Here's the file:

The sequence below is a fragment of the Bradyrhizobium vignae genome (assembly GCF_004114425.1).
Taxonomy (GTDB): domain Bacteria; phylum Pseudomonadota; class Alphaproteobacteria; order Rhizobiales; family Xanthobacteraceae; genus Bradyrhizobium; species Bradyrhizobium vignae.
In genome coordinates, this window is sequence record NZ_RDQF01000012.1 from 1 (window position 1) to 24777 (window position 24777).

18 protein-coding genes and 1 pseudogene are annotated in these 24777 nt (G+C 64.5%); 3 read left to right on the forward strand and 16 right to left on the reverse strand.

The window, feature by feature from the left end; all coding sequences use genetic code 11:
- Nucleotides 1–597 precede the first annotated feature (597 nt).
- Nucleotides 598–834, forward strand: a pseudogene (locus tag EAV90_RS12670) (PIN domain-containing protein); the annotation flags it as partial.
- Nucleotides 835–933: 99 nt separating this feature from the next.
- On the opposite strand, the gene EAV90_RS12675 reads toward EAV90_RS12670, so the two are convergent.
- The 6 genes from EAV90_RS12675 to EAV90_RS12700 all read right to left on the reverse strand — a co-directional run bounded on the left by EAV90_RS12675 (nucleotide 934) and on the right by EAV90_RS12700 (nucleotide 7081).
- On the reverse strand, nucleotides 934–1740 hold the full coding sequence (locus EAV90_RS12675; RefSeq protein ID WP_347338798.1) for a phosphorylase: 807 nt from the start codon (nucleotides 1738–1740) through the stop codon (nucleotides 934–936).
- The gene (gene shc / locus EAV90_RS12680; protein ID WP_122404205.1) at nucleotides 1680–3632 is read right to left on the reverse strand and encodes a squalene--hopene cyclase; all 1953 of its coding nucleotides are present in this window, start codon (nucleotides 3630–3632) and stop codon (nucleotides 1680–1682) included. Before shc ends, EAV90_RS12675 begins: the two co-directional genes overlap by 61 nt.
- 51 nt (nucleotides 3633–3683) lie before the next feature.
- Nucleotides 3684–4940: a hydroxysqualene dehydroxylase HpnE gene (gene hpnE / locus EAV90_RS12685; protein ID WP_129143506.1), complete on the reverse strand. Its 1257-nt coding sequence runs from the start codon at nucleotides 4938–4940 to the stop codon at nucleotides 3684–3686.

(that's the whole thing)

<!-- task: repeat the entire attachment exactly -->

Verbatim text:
The sequence below is a fragment of the Bradyrhizobium vignae genome (assembly GCF_004114425.1).
Taxonomy (GTDB): domain Bacteria; phylum Pseudomonadota; class Alphaproteobacteria; order Rhizobiales; family Xanthobacteraceae; genus Bradyrhizobium; species Bradyrhizobium vignae.
In genome coordinates, this window is sequence record NZ_RDQF01000012.1 from 1 (window position 1) to 24777 (window position 24777).

18 protein-coding genes and 1 pseudogene are annotated in these 24777 nt (G+C 64.5%); 3 read left to right on the forward strand and 16 right to left on the reverse strand.

The window, feature by feature from the left end; all coding sequences use genetic code 11:
- Nucleotides 1–597 precede the first annotated feature (597 nt).
- Nucleotides 598–834, forward strand: a pseudogene (locus tag EAV90_RS12670) (PIN domain-containing protein); the annotation flags it as partial.
- Nucleotides 835–933: 99 nt separating this feature from the next.
- On the opposite strand, the gene EAV90_RS12675 reads toward EAV90_RS12670, so the two are convergent.
- The 6 genes from EAV90_RS12675 to EAV90_RS12700 all read right to left on the reverse strand — a co-directional run bounded on the left by EAV90_RS12675 (nucleotide 934) and on the right by EAV90_RS12700 (nucleotide 7081).
- On the reverse strand, nucleotides 934–1740 hold the full coding sequence (locus EAV90_RS12675; RefSeq protein ID WP_347338798.1) for a phosphorylase: 807 nt from the start codon (nucleotides 1738–1740) through the stop codon (nucleotides 934–936).
- The gene (gene shc / locus EAV90_RS12680; protein ID WP_122404205.1) at nucleotides 1680–3632 is read right to left on the reverse strand and encodes a squalene--hopene cyclase; all 1953 of its coding nucleotides are present in this window, start codon (nucleotides 3630–3632) and stop codon (nucleotides 1680–1682) included. Before shc ends, EAV90_RS12675 begins: the two co-directional genes overlap by 61 nt.
- 51 nt (nucleotides 3633–3683) lie before the next feature.
- Nucleotides 3684–4940: a hydroxysqualene dehydroxylase HpnE gene (gene hpnE / locus EAV90_RS12685; protein ID WP_129143506.1), complete on the reverse strand. Its 1257-nt coding sequence runs from the start codon at nucleotides 4938–4940 to the stop codon at nucleotides 3684–3686.